No doubt Lord Byron looks down fondly on me now.  Or else he’s getting ready to hurl a lightening bolt.  I don’t often feel poetic so this is a rare treat for you all.  If I get any more complaints, gentle or otherwise, I may riff on “Back in Black” by AC/DC.  So there, you’ve been warned.  Bundle up, winter is coming.


Are you ready for the next season?  Or content and hoping it will never end?

Monday, September 5, 2011

Why do I curl up in the fetal position, you ask?

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If that particular pose isn’t your thing, a primal scream is a good equivalent.  On several occasions in the past month, I’ve caught myself in the midst of a fervent wish to be: 1. locked in a padded, dark room, 2. myself, about two seconds earlier, before I’d seen/heard the horror, or 3. shopping for expensive leather goods. 

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The only feasible choice at the moment is rather impractical.  The attic is somewhat padded (I should know, I spent my birthday loading a hopper with cellulose insulation whilst the husband used the long hose to blow it all around the bottom of the attic.  Happy birthday to me!) and certainly dark.  I don’t have the energy to procure a ladder, boost the ceiling hatch, and fling myself into the void up there.  Though no doubt that would be something to write about and very entertaining to watch.

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Things I would have rather not seen, in no particular order:

1. the giant, gaping hole in my floor. And wall. And ceiling. And in that chasm, a leaking pipe from the kitchen sink that has probably been leaking for 25 years. The moisture and decaying food bits were supporting their own little ecosystem.  Strange looking flies lifted off en masse, mold flourished, and spiders scuttled out of sight.  What with the bamboo flooring ripped out, carelessly tossed into a pile of long sheaves and the stink emanating from the darkness below, it was too much for me.  I walked back the way I came in a haze and resolved never to respond to “Honey, I think you need to see this” ever in the course of my whole life.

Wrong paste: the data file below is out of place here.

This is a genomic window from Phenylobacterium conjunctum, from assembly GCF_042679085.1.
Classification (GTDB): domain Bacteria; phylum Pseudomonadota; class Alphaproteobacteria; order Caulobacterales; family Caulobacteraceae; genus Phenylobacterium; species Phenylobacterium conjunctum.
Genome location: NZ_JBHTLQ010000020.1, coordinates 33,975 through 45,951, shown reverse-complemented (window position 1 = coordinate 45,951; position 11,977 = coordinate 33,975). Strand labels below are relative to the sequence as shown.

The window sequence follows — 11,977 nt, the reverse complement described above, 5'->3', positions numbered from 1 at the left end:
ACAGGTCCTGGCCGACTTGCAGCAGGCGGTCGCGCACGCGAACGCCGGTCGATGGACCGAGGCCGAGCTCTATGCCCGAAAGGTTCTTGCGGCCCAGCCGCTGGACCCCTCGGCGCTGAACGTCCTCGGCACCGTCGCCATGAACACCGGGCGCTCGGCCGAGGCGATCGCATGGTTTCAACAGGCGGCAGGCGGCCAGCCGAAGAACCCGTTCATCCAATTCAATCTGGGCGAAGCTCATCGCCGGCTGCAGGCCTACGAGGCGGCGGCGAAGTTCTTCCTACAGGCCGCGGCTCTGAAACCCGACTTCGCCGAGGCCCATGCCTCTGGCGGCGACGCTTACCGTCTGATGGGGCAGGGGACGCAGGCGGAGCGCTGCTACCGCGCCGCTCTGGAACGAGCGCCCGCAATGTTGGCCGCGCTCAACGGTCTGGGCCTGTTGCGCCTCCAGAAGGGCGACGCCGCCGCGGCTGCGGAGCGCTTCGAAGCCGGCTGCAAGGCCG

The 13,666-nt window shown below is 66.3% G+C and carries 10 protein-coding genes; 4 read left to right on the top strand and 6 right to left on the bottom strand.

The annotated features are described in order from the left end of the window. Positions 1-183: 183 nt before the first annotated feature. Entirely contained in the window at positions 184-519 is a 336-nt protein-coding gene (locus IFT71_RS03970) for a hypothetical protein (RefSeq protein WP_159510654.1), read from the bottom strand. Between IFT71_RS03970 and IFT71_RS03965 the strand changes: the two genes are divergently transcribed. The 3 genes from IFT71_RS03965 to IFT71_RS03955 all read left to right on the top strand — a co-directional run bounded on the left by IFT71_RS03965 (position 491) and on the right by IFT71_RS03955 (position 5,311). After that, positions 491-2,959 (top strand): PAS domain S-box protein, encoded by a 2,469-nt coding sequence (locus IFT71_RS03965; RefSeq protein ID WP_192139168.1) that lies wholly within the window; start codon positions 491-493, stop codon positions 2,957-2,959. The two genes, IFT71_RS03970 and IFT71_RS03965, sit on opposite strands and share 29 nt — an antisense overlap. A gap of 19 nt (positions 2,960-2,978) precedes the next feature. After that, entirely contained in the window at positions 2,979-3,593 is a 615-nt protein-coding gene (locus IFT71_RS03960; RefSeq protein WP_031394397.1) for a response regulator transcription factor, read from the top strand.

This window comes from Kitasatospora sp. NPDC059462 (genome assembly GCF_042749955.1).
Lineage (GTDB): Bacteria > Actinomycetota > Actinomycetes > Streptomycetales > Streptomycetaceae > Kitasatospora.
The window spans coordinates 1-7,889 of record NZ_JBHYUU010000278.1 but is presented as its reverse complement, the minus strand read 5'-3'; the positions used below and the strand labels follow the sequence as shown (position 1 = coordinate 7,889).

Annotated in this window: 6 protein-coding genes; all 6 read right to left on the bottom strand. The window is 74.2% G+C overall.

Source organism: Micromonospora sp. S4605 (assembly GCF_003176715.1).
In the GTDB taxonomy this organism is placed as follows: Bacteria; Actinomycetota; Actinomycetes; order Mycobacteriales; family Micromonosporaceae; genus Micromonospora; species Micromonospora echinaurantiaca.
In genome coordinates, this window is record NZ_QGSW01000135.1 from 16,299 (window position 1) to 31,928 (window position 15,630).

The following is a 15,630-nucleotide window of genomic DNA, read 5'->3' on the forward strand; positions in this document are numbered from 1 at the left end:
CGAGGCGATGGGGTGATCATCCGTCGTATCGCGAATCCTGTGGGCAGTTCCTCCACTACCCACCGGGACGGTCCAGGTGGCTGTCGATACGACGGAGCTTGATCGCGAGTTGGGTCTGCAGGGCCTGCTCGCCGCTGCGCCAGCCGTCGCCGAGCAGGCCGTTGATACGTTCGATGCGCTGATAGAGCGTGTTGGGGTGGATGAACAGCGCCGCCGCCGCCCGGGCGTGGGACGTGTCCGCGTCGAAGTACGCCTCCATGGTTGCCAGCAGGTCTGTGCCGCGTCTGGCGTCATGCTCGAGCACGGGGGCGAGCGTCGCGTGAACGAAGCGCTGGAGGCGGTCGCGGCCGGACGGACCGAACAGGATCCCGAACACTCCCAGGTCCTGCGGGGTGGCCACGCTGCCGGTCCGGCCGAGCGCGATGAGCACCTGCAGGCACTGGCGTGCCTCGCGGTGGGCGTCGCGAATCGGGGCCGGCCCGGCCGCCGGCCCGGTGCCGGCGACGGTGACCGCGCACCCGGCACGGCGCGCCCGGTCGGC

2. those yellow leaves on the wild cottonwood (Populus balsamifera) trees.  At first, such infrequent sightings were forcefully brushed off as disease or a result of all the rain we’ve had in August.  Now there is no denying it: vandals are spray painting all the leaves around town a bright gold!  The nerve of some people.  A simple soul in the home dared bring up the word “autumn” and the result was just shy of apoplexy.  “Mommy, why are you clenching your teeth and tearing your hair like that?”

3. a story and X-ray of a gardening mishap so horrifying that I must caution you of feeble stomach not to visit this link.  To prepare you, a quote from one of the surgeons, Dr. Lynn Polonski: “It was wedged in there so tightly, you could not move it.  It was part of his face.” I will never look at, much less carry my felco hand pruners in quite the same way.  I say, he’s lucky to be alive and if his lady friend and team of surgeons ever let him garden again, I recommend a pair of child-sized safety scissors, welder’s shield, and ten-foot tongs to carry any gardening paraphernalia.

So in the last 30 days, I’ve had thrown in my face the awful fact that my basement is a smelly man trap supporting new, unnamed lower life forms, winter is coming in a week or so, and gardening can kill you.  Does curling up into a ball on the floor sound so bad?

*Pictures taken at the Alaska State Fair in Palmer last week.


What scares the pants off of you?